BY LYNTON AARON FILIA
PEOPLE in West Are Are of Malaita province are facing risks from their environmental damage by logging companies.
A study conducted from November 2016 – November 2017 assessed the local impacts of logging on food security, fisheries and well-being in Malaita.
It is based on qualitative interviews conducted with 172 people (84 men and 88 women) in 23 villages in Are’Are, Lau and Langalanga.
It is reported that logging affects gardens by directly damaging them through road construction and felling, as well as causing productivity problems through spread of pests and weeds, which is facilitated by logging machinery.
The logging on such locations in Malaita province also has further impacts on wildlife and the availability of construction materials from the forest.
Besides, the report highlighted logging activity frequently affects supply of drinking water, both through contamination of open water sources and through direct damage of existing water supply systems.
The combined impacts of logging on food provisioning and water quality put rural Malaitans’ nutrition and health status at risk, it said.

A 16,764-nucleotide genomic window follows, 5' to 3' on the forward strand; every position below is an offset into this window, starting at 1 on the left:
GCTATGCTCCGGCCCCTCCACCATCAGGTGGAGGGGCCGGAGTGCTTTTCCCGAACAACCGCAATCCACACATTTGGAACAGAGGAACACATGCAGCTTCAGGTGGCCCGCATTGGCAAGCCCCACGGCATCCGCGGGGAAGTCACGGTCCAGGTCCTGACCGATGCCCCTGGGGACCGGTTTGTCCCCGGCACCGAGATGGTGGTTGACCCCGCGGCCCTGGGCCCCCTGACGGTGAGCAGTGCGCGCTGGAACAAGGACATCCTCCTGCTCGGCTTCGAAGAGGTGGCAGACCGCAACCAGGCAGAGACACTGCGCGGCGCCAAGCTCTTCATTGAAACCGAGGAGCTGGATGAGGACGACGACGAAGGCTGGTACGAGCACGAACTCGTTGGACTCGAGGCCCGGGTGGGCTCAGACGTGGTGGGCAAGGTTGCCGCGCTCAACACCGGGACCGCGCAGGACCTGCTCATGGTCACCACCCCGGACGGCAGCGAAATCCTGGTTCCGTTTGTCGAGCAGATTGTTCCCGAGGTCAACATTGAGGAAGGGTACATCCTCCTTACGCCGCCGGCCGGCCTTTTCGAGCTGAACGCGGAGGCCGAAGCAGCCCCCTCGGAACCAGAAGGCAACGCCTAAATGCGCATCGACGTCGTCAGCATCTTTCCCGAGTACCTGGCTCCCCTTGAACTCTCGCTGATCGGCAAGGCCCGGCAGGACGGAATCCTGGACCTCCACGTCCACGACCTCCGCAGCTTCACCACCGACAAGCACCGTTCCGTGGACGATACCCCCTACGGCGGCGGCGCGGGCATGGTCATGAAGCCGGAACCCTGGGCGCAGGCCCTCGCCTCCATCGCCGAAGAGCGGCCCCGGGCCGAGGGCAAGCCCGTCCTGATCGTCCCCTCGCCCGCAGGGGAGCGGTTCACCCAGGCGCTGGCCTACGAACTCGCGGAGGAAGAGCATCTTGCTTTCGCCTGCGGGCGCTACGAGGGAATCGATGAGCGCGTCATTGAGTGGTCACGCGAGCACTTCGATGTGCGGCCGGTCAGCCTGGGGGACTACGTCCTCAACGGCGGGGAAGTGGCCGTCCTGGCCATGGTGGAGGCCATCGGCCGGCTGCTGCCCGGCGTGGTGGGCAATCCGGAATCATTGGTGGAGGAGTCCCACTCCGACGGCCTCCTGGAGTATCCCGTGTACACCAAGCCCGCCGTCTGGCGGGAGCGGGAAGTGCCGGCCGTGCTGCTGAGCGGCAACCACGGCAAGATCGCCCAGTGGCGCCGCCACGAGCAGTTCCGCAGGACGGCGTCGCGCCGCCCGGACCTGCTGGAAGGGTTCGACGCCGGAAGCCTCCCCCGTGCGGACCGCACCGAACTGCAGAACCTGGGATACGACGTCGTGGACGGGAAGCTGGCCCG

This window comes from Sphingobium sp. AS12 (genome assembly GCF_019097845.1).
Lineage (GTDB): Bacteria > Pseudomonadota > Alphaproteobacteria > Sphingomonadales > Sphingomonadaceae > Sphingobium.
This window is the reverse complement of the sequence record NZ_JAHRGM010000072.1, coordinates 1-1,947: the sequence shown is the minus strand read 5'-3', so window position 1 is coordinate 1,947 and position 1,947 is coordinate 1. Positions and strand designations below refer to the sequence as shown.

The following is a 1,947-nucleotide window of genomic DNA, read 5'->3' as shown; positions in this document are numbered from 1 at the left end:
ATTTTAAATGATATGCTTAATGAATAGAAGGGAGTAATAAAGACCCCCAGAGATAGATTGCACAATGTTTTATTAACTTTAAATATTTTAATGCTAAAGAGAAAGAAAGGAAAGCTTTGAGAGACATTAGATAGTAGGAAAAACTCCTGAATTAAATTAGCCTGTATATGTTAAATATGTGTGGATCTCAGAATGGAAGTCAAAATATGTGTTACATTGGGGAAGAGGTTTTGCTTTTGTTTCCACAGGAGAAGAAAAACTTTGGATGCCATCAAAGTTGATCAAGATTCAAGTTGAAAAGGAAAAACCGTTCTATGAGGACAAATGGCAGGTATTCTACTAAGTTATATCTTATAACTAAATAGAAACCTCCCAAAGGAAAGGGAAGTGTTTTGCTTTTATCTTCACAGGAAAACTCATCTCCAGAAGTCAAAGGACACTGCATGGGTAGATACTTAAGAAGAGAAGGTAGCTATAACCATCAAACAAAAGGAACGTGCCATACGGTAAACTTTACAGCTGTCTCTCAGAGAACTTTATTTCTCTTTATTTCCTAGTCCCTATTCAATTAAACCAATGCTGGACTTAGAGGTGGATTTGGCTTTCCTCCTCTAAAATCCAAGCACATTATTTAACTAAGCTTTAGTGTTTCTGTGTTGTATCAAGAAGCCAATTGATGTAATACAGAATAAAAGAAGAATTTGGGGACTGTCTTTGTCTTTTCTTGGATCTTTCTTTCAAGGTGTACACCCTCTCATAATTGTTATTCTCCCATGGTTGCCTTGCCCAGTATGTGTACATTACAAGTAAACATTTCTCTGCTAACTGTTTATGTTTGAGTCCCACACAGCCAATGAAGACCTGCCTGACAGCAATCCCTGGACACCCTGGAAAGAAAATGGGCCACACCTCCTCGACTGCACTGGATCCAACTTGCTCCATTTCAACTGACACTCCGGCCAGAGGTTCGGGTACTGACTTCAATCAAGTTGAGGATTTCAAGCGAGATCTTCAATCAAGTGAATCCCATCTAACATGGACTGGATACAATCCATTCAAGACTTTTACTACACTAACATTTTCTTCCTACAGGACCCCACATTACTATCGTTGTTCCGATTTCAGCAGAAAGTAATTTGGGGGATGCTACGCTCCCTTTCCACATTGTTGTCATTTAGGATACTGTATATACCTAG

Many of the impacts on marine, freshwater and terrestrial resources remain long after logging has ceased, and the fractioning effects of logging on social cohesion compromise the collective action needed to counter them.
Logging gives rise to severe social problems, including heightened levels of conflict at all levels.
Logging related disputes over land ownership, decision-making processes and benefit sharing cause deep and lasting rifts between and within landholding groups, villages, families and households.
Crucially, logging reinforces gender inequity by systematically excluding women from decision-making and from sharing in the benefits, whether through employment or royalties.
Women are also disproportionately affected by the environmental impacts of logging, particularly by the effects on mangroves, gardens and drinking water.
From the report, the people’s major concern is the sexual exploitation of girls and women by logging personnel.
Currently, in unregulated form, logging in Malaita is environmentally and socially destructive.
It undermines local food security and social integrity and does not contribute to development at either the village or provincial level.